New Guidelines for Treatment of Brain Tumour in Kids

In India, every year 40,000-50,000 persons are diagnosed with brain tumour, of which 20 per cent is children.

Published: 31st March 2015 06:00 AM  |   Last Updated: 31st March 2015 08:55 AM   |  A+A-

KOCHI:  The seventh annual conference of the Indian Society for Neuro-oncology (ISNO) held here has come up with guidelines for treatment of the commonest brain tumour - medulloblastoma - in children.

ISNO general secretary Rakesh Jalali, who is also professor of radiation oncology at Tata Memorial Hospital, Mumbai, said there was a lot of heterogeneity or diversity in treatment of diseases in India.   The treatment protocols are changing rapidly the world over. Indian patients may not necessarily like western patients as they have different demographic profiles, different genetic characteristics and the resources are also different. It is very important, therefore, not to adopt western guidelines, which can be disastrous and may not be effective at ground level.

The guidelines.PNGJalali said that the treatment of brain tumour required the involvement of a healthcare team, including surgeon, radiation oncologist, rehabilitation expert, psychologist, pathologist and basic scientist. Therefore, it is essential to have a guideline for the treatment.

In India, every year 40,000-50,000 persons are diagnosed with brain tumour, of which 20 per cent is children. Amongst the children, around 25-30 per cent, or  2,000-2,500, are medulloblastoma patients.

If detected in time, 30-90 per cent of the medulloblastoma cases are curable, provided the treatment protocol is followed correctly. “Cure means, they can live upto the age of 70-80,” said Jalali.

The guidelines have been collated by identifying those which are the most applicable in the Indian conditions. The guidelines will be disseminated to the neuro-surgeons, oncologists and pathologists, so that they are widely accepted. The three-tier guidelines include, ‘what is absolutely essential’, ‘favourable’ and ‘those only for tertiary sector’. The guidelines are: the MRI should cover the spine also; surgery should be proper and aimed at complete secession of the tumour wherever it is possible; post-operation MRI has to be done immediately to validate complete removal of tumour cells; analyse the medulloblastoma tissues to know how malignant the tumour is, how aggressive it is and whether a high dosage of chemotherapy and radiation is required or not; radiation should be started 4-5 weeks of the surgery.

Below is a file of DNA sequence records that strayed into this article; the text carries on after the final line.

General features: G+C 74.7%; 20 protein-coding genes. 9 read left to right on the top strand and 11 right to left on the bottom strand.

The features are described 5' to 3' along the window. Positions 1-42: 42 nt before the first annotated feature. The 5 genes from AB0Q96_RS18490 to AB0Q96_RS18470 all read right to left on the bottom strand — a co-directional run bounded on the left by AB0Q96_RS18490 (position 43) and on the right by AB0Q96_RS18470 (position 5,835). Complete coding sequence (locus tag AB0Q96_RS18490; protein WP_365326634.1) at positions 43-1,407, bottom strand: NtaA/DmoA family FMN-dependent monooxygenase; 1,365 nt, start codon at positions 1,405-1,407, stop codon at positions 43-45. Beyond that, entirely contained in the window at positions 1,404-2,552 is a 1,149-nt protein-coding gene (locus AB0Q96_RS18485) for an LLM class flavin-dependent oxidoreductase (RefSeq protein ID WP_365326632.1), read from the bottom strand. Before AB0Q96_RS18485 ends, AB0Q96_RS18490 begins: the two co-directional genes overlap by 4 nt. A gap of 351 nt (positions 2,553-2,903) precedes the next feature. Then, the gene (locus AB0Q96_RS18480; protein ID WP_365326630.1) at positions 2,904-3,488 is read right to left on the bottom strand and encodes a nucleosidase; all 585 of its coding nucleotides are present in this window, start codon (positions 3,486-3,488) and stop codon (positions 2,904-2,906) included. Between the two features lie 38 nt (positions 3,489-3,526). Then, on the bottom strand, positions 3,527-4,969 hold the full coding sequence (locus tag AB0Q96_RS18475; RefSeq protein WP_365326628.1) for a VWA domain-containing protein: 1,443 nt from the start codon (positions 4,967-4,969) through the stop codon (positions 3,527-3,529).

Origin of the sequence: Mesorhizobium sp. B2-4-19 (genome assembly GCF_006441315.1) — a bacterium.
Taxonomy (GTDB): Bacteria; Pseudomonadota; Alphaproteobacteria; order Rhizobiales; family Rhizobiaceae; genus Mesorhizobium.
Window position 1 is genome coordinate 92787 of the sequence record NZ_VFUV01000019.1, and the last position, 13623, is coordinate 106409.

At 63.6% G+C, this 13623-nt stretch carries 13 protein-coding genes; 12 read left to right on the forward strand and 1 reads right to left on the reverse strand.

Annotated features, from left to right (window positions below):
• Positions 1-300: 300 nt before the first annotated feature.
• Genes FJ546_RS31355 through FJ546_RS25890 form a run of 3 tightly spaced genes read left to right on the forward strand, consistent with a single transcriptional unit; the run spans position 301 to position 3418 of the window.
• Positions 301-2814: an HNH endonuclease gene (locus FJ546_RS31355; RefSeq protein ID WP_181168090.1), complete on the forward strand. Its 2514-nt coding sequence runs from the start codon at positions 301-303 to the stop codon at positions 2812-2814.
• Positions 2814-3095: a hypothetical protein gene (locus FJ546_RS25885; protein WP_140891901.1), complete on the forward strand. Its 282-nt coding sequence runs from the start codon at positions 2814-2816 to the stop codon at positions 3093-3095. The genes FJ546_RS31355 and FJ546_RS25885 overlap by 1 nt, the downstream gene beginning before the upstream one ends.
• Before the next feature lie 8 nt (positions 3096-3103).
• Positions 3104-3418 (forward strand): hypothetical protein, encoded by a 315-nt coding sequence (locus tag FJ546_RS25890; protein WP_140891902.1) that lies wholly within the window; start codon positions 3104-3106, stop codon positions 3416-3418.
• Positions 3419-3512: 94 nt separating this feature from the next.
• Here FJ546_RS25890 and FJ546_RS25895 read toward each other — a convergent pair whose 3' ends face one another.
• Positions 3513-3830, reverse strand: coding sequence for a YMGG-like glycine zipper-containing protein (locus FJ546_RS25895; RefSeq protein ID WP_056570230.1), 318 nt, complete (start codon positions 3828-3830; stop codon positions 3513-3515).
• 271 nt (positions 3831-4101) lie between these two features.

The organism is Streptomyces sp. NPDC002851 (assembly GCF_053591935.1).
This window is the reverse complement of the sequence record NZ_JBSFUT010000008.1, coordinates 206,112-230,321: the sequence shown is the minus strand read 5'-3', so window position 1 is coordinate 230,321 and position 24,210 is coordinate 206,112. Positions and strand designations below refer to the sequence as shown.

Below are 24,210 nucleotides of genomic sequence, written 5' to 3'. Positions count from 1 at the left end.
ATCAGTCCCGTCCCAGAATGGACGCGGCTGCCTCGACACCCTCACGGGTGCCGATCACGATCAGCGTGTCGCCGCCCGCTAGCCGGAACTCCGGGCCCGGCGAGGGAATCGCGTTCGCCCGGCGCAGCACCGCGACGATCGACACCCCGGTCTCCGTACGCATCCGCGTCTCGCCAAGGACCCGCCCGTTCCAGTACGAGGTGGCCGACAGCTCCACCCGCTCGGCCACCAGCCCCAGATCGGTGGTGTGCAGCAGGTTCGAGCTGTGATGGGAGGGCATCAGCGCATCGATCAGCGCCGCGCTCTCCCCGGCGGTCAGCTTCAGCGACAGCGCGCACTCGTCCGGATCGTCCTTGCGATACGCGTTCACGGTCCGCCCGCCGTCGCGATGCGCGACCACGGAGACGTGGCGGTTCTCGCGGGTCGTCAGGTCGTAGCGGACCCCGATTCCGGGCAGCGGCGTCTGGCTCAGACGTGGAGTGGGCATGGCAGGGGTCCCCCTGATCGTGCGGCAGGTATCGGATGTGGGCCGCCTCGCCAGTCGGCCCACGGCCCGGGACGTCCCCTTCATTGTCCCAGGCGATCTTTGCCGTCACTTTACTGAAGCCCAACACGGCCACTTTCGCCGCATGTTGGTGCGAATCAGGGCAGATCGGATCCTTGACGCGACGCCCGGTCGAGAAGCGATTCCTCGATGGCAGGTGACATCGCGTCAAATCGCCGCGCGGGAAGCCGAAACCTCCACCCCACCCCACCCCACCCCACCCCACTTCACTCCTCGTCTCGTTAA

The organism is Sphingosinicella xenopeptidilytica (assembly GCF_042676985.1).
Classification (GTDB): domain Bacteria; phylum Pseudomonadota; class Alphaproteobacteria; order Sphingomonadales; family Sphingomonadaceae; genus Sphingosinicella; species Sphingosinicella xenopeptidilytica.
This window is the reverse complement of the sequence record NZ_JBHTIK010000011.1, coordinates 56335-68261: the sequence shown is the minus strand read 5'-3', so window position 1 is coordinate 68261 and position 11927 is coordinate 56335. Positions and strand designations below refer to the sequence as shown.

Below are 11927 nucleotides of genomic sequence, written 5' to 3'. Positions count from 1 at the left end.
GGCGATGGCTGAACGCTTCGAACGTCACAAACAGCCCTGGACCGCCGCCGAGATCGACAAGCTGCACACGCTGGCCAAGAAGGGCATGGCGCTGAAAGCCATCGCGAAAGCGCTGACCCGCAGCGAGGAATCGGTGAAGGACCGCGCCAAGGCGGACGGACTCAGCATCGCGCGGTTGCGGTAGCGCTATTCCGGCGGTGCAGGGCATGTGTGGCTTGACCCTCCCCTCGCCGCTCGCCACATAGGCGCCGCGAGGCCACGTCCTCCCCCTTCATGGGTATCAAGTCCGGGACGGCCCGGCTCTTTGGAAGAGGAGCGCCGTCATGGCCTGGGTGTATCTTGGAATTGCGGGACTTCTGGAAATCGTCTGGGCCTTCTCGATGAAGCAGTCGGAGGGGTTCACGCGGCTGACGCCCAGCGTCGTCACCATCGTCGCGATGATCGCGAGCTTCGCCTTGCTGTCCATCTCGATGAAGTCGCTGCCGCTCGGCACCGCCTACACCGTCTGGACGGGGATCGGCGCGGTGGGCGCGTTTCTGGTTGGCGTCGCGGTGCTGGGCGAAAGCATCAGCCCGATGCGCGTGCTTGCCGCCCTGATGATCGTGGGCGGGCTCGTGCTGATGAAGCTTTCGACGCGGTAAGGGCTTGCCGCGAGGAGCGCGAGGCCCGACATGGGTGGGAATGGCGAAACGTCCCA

The three-day national conference was attended by about 250 neuro-surgeons, oncologists and specialists from the related fields from across India, the United States, Canada, France, Australia, Philippines and Nigeria. It was hosted by the Amrita Institute of Medical Sciences and Research Centre.

On the occasion, two neuro-surgeons were given awards for their exceptional contribution to the field  -  Dr Aliasgar Moiyadi of the Tata Memorial Hospital for ‘clinical practices’ and Dr  D N Nandakumar of the NIMHANS, Bengaluru, for ‘best basic science work in neuro-oncology’.  

Besides, three medical students were given the ISNO President’s Awards for Students.


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